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A matrix and tools for gender analysis in fisheries and aquaculture

A gender analytical matrix especially adapted for the small-scale fisheries and aquaculture sector helps to provide structure, cohesion and clarity to the significant dimensions of gender that needs to be understood in addressing research questions and interventions within the sector. The analytical matrix needs to be related to the overall questions that will be asked and issues to be resolved in fisheries or aquaculture research projects and thus can differ accordingly. These can include concerns related to conservation of marine protected areas, community-management or co-management of aquatic resources; issues around risk, vulnerability and resilience; value chains, fair trade and certification; or increasing the overall well-being of fishing communities.

There are many gender analytical frameworks or approaches used globally. Five of the commonly applied frameworks that originate within liberal, feminist and political economy approaches encompass a range from focusing on economic efficiency (Harvard Analytical Framework, Overhalt et al. 1985), unequal gender relations (Social Relations Approach, Kabeer 1994), explicitly political issues of empowerment (Women’s Empowerment Approach developed by Zambian expert Longwe, ILO 1998), links with development planning (Moser Gender Planning Framework, Moser 1993) to community-based understandings of gender differences (Gender Analysis Matrix, Parker 1993). There are other frameworks not primarily focused on gender, such as the Capabilities and Vulnerabilities Framework or the Sustainable Livelihoods Framework, which if used in the ‘right way” can provide valuable insights into gender relations and disparities, as well.

These frameworks by themselves cannot be considered as simple, ready-made formulae to conduct gender analysis. It is important to understand the conceptual and theoretical underpinnings of these frameworks (Warren 2007), their strengths and weaknesses, and which contexts are appropriate for their use. Many organizations and researchers make up their own frameworks for gender analysis, based on their strategic priorities or research agendas, resulting in a diversity of approaches. A useful step-by-step introduction that applies to a broad range of projects is offered by Hunt (2004).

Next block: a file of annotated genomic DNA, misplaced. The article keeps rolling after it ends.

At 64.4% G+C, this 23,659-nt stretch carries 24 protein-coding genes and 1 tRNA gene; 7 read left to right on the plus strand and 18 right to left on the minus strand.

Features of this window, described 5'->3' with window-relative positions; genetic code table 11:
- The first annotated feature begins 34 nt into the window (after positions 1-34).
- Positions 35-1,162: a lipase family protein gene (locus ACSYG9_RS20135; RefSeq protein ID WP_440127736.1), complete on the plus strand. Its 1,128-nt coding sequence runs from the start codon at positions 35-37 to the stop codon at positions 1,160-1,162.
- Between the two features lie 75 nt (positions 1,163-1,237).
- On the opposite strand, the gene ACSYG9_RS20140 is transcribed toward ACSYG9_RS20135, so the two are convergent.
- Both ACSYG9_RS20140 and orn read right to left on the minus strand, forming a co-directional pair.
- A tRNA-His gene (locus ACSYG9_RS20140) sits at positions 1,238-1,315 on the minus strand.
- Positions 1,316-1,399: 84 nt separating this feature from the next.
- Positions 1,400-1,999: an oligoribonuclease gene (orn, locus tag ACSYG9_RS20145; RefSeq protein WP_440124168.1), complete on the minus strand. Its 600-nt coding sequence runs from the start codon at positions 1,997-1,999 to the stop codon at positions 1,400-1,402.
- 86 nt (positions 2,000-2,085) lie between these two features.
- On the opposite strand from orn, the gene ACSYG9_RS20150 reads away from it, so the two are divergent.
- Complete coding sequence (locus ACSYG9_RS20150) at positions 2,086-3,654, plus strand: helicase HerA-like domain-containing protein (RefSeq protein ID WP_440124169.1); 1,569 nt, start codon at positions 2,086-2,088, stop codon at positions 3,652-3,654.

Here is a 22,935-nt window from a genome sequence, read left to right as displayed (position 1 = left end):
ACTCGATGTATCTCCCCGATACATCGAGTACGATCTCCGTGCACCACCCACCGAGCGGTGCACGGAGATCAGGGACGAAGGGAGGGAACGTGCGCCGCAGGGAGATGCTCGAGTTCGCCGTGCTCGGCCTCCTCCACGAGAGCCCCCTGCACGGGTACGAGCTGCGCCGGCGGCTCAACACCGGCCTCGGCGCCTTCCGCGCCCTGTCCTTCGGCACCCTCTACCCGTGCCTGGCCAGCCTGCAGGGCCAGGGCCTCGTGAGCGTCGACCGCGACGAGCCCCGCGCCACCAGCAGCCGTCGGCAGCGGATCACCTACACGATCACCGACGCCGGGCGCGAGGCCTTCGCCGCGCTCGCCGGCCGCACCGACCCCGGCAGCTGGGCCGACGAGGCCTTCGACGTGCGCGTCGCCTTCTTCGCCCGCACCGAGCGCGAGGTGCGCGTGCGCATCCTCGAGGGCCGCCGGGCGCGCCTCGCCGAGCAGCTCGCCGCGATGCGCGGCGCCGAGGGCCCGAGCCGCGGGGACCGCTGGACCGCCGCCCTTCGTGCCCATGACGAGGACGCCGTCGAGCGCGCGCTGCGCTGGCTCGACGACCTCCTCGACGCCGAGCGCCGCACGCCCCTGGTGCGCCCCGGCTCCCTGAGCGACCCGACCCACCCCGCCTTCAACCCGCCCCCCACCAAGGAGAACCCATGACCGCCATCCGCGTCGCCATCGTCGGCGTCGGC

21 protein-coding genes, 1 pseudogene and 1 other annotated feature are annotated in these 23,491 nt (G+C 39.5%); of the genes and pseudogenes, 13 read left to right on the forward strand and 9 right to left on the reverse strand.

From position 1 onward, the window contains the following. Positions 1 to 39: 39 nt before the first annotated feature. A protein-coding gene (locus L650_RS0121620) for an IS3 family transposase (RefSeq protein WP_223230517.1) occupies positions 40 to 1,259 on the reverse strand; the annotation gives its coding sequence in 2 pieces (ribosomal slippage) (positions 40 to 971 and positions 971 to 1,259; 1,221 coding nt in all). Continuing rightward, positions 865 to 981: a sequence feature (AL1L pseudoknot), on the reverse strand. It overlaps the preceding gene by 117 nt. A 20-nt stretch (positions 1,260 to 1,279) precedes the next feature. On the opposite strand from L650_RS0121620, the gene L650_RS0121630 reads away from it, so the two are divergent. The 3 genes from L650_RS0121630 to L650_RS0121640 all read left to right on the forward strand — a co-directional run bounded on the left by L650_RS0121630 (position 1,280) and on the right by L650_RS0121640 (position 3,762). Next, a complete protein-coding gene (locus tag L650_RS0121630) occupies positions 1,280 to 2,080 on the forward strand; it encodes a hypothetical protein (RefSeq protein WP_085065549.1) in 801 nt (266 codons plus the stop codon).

Frameworks, matrices and tools are merely a means to an end – in this case, rigorous gender analysis in research towards gender equality in small-scale fisheries and aquaculture. They cannot be applied mechanically but need to be used with flexibility and creativity, adapted to the needs of local socio-cultural and linguistic contexts, and the overall research questions and the project implementation goals you have in mind. Care needs to be exercised in translation. Vital skills such as listening, building rapport, discussing and learning from respondents are necessary to use this framework and tools effectively.

The analytical matrix designed by WorldFish incorporates what we would consider the strengths of previous frameworks while adapting these to the kind of gender analysis that needs to be done within small-scale fisheries and aquaculture, where reduction of poverty and hunger are the ultimate goals. It is based on the premise that the intention of all development interventions and the research underpinning that is the well-being of human beings. This matrix is thus based on a well-being approach (McGregor 2007) and builds on Kabeer’s (1996, 2001, 2003) social relations approach to gender analysis.

A well-being approach to gender analysis focuses on livelihood strategies pursued by human actors.

  • Well-being can be categorized into three main dimensions: material, social and cognitive.
  • Livelihood strategies are based on needs, assets/resources, capabilities, motivations, aspirations, identities, social relations, rights and obligations, which can differ among men and women.